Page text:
Dondon Jeresano: His Real Estate Business


I believe I was born an activist through art.

--Dondon Jeresano

Estado comes at a time when a fresh mandate has just been handed over by the people, suspending much of our disappointment and illusions in temporarily disbelief from the previous presidential administration on the side. At a period when much of Philippine art being produced these days are from the dictates of auctions or personal emojis, Dondon Jeresano continues his in-depth expositions to the blatant wrongdoings of society by unraveling deeper into that quagmire of what destructs the very root of the system that governs us. Using architectural interiors of the very institutions that commands the governed as loci, Jeresano conforms aesthetically with the whys and not necessary the hows of their contexts to the messaging they seek to impart to its viewers.

When architect Daniel Burnham planned Manila during the Commonwealth period he made sure elegance and permanence as the cornerstones of American legacies following Roman and Greek examples. These institutional buildings of our branches of government—executive, legislative and judiciary--would reflect the sense of dignity and power that emanated from what they represent. The three states of power consist of the visible expressions of governance, laws, and justice as symbols of our acquired democracy in action.

Lost in Paradise
Lost in Paradise is a rowdy depiction of a dysfunctional presidency’s as seen in his sordid representative office at the Old Malacanang. With loss of faith and respect, the aesthetic chaos is best represented by the composition lambasting our leaders prioritizing themselves than others. With the floors creative deconstructed, fluffy cakes speak of the lust for greed; of having it and eating it too. As his signature take, Jeresano prominently floats showing him involved to its solution. Man is inherently lustful for power and fame as Jeresano’s art cascades to find significance to this artistic fixture. He imparts it is in rising from one’s fall, when one learns, his lessons one becomes strongest in every challenge.
The Supreme Court Hall of Justice in An Apple a Day is often venerated as sacred ground breeding equality to the law. However it is often the scene of purges with blood-stained clothes of hapless victims, piling up amounting to delayed justice. A drifting apple embodying the truth blends while headless magistrates abound showing disrespect for the law and order complete the goriness of this picture. How often has this estate been used as the affirmation of a lie well told a thousand times you are even convinced of its reverse falsehood.
An Apple a Day
Main Attraction is a powerful allegory of poverty being neglected by a shanty inside the classic interiors of the Old Senate Session Hall. Disturbing sensibilities social realism has never been pleasing to the eyes. One should train to view how it strains the eyes. Jeresano presents it at it is—right smack to your face. The Old Senate Session Hall was the oldest and longest home of our lawmakers. It has been the last refuge of the those who have less in life. Pillows-abound representing dreams of ordinary people such as a place to sleep on with roof over their head.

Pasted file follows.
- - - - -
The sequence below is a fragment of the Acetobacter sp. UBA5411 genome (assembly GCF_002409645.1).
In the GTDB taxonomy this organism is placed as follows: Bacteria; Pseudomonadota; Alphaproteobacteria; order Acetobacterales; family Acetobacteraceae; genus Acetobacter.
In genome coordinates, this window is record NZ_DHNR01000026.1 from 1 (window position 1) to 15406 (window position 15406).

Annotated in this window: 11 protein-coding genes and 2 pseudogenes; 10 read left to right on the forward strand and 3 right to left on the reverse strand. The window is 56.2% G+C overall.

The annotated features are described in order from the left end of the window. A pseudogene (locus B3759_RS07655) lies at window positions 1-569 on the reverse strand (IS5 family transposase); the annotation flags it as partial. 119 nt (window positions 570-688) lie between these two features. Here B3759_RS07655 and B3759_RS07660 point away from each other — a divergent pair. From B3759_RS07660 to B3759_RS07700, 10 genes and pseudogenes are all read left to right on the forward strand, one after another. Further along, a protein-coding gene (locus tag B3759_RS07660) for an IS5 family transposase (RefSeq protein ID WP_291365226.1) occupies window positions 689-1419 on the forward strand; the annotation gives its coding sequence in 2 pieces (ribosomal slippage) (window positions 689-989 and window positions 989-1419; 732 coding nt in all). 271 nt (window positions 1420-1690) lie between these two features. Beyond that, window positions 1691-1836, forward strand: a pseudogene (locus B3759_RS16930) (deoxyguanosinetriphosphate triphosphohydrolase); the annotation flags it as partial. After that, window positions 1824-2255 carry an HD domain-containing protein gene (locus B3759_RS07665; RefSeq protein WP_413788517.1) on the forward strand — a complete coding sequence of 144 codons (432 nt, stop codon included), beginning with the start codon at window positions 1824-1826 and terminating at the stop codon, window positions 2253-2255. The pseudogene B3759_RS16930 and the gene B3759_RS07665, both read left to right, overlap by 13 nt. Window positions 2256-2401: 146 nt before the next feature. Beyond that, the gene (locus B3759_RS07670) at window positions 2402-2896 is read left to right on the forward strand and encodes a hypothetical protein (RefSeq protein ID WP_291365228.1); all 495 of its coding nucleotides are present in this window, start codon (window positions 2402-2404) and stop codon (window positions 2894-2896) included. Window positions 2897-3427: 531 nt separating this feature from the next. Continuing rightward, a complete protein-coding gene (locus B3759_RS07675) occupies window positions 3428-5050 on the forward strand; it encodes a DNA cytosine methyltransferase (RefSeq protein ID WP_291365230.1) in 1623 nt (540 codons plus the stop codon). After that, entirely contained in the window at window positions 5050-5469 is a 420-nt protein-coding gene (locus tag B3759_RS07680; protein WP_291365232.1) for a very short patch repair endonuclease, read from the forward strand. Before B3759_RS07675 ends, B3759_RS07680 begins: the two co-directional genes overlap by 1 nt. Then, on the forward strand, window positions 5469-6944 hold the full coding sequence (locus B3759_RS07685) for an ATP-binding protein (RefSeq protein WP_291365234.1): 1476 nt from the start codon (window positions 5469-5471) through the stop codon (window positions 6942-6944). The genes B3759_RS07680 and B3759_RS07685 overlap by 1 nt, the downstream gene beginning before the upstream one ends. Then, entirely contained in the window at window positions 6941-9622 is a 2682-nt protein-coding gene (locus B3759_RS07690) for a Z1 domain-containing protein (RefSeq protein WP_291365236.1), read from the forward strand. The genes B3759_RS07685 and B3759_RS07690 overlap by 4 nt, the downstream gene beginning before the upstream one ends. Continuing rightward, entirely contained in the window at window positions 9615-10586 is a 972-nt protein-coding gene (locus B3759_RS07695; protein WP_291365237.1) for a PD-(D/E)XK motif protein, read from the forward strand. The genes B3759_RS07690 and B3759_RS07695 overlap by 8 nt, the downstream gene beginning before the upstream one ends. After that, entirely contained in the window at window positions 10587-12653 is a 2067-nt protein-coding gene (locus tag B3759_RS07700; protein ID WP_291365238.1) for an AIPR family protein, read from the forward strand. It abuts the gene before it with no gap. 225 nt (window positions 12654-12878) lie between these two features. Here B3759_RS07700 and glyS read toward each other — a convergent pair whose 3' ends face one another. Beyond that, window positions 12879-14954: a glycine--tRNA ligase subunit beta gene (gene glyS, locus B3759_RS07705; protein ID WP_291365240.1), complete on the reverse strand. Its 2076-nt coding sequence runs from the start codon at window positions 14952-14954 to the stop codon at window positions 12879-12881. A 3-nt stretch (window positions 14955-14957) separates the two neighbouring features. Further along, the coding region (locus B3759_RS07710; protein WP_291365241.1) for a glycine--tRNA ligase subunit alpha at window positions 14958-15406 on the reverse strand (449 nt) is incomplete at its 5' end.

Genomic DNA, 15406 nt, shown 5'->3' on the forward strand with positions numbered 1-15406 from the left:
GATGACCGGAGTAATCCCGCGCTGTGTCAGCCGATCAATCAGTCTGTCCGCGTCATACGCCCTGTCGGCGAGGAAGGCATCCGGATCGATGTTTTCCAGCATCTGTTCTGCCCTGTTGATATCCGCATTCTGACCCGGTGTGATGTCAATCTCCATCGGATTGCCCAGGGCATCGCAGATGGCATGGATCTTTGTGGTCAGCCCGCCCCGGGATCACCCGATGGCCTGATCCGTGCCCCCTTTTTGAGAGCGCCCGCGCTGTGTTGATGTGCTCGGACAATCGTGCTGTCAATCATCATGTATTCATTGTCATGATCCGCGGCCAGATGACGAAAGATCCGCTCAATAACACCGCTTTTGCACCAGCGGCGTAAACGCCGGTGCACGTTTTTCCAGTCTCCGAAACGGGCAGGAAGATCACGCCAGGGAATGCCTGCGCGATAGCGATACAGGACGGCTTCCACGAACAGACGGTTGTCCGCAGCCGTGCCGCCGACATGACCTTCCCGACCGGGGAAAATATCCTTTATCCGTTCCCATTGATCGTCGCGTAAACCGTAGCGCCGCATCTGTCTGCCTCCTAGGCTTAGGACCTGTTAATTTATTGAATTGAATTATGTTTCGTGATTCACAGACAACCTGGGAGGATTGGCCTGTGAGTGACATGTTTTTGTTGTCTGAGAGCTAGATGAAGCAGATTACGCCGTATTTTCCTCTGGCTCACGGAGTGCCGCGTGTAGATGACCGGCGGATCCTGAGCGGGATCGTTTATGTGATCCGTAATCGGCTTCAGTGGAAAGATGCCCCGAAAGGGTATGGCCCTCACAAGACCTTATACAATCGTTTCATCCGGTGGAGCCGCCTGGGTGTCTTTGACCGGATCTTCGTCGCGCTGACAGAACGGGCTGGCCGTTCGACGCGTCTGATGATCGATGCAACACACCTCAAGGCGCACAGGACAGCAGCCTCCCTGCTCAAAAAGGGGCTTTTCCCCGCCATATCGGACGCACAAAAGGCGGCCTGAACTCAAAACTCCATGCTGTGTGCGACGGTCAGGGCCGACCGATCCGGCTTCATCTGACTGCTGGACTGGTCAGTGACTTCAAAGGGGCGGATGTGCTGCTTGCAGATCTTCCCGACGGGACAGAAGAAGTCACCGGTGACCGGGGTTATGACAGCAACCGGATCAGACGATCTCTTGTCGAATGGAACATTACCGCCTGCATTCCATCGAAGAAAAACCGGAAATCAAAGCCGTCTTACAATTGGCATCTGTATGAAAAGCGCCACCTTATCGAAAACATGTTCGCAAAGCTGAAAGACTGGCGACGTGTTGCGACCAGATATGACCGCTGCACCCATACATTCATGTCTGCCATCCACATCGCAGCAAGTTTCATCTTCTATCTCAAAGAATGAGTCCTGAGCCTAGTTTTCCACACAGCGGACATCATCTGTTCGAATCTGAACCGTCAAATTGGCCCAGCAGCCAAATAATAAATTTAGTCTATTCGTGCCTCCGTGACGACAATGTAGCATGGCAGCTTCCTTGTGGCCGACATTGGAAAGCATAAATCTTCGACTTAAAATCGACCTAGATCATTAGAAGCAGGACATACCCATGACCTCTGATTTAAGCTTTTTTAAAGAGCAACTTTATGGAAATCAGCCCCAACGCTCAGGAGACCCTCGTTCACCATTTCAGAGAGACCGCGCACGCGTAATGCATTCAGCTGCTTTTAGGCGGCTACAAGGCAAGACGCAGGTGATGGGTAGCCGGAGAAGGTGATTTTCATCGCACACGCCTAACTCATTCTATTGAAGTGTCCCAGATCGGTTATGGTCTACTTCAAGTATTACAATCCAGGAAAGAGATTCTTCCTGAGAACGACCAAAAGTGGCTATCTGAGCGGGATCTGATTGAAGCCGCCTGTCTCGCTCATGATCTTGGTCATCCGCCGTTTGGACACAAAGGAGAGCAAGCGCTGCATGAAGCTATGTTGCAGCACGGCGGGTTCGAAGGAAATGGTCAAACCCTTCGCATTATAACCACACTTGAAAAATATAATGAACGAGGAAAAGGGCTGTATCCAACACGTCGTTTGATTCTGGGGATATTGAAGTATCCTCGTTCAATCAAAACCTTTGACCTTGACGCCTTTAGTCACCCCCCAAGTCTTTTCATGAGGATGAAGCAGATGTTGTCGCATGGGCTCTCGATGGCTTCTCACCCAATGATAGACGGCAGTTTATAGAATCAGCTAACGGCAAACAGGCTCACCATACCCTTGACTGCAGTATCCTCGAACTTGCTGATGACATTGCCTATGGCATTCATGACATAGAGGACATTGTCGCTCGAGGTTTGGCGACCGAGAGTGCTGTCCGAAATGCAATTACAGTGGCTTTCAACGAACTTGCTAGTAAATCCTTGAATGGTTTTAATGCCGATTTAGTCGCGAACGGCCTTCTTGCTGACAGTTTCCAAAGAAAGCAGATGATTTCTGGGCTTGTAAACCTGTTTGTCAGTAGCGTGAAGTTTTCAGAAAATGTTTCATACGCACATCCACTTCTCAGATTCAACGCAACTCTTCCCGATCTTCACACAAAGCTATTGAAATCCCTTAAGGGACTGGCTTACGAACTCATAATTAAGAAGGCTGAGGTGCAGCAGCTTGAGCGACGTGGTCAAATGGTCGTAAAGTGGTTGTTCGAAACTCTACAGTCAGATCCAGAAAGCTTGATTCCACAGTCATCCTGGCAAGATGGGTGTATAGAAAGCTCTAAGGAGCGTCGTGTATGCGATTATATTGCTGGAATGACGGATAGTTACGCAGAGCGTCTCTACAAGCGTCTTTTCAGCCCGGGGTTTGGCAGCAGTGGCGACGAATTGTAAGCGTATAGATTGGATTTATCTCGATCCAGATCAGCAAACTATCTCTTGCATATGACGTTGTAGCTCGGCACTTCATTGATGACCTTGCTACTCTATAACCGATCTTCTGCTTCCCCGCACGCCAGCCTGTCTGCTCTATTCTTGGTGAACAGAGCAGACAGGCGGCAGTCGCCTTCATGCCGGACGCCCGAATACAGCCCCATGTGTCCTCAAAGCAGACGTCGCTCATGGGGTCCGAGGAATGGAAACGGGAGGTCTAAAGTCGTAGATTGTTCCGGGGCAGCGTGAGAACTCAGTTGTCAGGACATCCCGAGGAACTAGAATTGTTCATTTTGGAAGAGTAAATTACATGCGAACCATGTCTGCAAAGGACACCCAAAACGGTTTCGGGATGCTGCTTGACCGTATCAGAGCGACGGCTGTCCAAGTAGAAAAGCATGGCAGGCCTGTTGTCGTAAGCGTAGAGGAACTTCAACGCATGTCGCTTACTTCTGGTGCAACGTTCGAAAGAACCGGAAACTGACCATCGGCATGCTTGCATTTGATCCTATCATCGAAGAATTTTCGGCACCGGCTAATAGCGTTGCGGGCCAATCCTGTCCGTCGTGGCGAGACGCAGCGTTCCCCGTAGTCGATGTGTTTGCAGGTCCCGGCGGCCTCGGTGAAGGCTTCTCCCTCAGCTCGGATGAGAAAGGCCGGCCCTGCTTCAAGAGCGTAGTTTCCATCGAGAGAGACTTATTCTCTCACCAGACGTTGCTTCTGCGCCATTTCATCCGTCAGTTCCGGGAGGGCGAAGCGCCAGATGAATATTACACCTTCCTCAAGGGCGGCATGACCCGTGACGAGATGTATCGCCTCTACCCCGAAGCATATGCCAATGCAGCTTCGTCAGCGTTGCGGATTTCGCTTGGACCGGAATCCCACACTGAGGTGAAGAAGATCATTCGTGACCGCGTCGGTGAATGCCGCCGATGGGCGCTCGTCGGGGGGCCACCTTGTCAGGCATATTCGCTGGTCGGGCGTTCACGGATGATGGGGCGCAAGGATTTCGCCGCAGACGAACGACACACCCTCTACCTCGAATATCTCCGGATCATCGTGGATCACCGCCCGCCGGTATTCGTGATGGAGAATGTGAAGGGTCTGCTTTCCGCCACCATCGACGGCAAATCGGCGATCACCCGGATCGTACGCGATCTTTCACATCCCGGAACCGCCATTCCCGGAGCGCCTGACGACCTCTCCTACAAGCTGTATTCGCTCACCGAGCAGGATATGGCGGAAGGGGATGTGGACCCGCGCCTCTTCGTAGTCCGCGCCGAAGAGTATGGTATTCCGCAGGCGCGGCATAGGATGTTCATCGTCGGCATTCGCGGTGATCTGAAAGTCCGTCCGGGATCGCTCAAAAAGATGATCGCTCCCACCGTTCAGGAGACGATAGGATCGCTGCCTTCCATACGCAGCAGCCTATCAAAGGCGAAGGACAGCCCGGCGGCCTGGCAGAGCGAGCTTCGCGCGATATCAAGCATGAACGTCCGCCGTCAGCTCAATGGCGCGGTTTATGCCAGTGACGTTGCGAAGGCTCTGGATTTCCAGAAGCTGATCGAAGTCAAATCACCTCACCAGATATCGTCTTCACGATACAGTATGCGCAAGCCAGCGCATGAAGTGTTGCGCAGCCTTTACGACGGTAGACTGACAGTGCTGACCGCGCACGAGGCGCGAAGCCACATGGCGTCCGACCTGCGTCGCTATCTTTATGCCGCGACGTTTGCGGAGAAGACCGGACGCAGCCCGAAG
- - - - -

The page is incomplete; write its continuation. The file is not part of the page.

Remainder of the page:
Main Attraction
With a background in architecture Jeresano’s realism remains steadfast as a fusion of social commentary and contemporary imagery. It always has strong political contents while his aesthetics revolve around anatomies and allegories of people confronting the dark perils of their lives. Always leaning towards the cause of the multitude have been oppressed, he tackles problems as his luring appeal lies in the composition making sure his symbols freely converse each other. It may not sit well in the proper gallery set up. It may have the formal mechanism of art but it seems comfortable seen outdoors or in the streets.

He usually starts by finding his themes by painstakingly researching for them. He then finds the architectural perspective to go with it, even the choice of exterior or interior is compulsively interesting. Upon finalizing, he then sketches on canvas only to finish with color.

Untold Story 1
Jeresano’s art yearns for something beyond. With architecture backdrop as particulars, a dialogue among iconographic images attempts something critical and profundity emerges. With an antiestablishment pun in presence of barber chairs these tales are what seems to be a consistent influx of sham drudgery and broken dreams. What is not taken seriously leaves bad taste in the mouth and gut as in Untold Stories where small pieces forming triptychs compliment and enrich his main pieces.

Estado doubly reflects the current situation of the prevalent disillusion from the powers-that-be. It is also the governing body that rules at the present in all of us. Jeresano would want us to be vigilant of whatever false hope our government imparts to us. A realist by heart, it is his distinct visual style he has crafted that marvels us to move forward. He is most comfortable with and his audience could best identify. It is the blatant reality we all witness daily, even turn a blind eye to.


Jeresano identifies with the low and downtrodden. He forces himself to paint what they should know in their lives as his desire to let his art pinch the heart of the viewer. As an activist he does not clenches his fist rather he painterly applies his advocacies and issues on his many a canvases. More than this challenges him he wants people to recognize themselves in his paintings; upon revealing only can their emancipation begin.    

 Estado is ongoing at the Pinto Art Museum in Antipolo City.

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